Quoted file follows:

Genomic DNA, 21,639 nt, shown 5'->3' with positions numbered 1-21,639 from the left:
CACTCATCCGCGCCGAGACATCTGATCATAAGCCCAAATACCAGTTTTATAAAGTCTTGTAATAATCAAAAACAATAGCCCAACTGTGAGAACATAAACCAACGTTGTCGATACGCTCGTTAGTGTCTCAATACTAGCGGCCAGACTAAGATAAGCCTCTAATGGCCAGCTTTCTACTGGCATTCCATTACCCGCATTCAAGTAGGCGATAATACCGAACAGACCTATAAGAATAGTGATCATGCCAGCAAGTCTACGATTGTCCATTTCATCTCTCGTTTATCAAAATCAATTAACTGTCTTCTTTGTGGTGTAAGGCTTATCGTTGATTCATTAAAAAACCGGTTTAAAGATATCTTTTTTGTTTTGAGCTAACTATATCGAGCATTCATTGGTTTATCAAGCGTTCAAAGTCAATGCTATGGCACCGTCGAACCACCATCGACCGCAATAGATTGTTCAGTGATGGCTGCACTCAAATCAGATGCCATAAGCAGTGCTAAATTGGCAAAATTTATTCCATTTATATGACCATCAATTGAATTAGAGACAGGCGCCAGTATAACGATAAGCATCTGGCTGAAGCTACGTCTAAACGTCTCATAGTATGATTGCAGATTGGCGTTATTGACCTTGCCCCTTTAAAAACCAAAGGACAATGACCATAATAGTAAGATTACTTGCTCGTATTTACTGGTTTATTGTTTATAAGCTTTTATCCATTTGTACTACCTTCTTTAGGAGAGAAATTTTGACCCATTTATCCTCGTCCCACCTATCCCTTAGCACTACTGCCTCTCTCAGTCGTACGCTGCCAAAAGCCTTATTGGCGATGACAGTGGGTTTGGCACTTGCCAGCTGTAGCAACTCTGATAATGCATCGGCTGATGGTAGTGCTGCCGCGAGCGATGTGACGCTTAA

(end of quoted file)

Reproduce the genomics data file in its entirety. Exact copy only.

Genomic DNA, 21,639 nt, shown 5'->3' with positions numbered 1-21,639 from the left:
CACTCATCCGCGCCGAGACATCTGATCATAAGCCCAAATACCAGTTTTATAAAGTCTTGTAATAATCAAAAACAATAGCCCAACTGTGAGAACATAAACCAACGTTGTCGATACGCTCGTTAGTGTCTCAATACTAGCGGCCAGACTAAGATAAGCCTCTAATGGCCAGCTTTCTACTGGCATTCCATTACCCGCATTCAAGTAGGCGATAATACCGAACAGACCTATAAGAATAGTGATCATGCCAGCAAGTCTACGATTGTCCATTTCATCTCTCGTTTATCAAAATCAATTAACTGTCTTCTTTGTGGTGTAAGGCTTATCGTTGATTCATTAAAAAACCGGTTTAAAGATATCTTTTTTGTTTTGAGCTAACTATATCGAGCATTCATTGGTTTATCAAGCGTTCAAAGTCAATGCTATGGCACCGTCGAACCACCATCGACCGCAATAGATTGTTCAGTGATGGCTGCACTCAAATCAGATGCCATAAGCAGTGCTAAATTGGCAAAATTTATTCCATTTATATGACCATCAATTGAATTAGAGACAGGCGCCAGTATAACGATAAGCATCTGGCTGAAGCTACGTCTAAACGTCTCATAGTATGATTGCAGATTGGCGTTATTGACCTTGCCCCTTTAAAAACCAAAGGACAATGACCATAATAGTAAGATTACTTGCTCGTATTTACTGGTTTATTGTTTATAAGCTTTTATCCATTTGTACTACCTTCTTTAGGAGAGAAATTTTGACCCATTTATCCTCGTCCCACCTATCCCTTAGCACTACTGCCTCTCTCAGTCGTACGCTGCCAAAAGCCTTATTGGCGATGACAGTGGGTTTGGCACTTGCCAGCTGTAGCAACTCTGATAATGCATCGGCTGATGGTAGTGCTGCCGCGAGCGATGTGACGCTTAA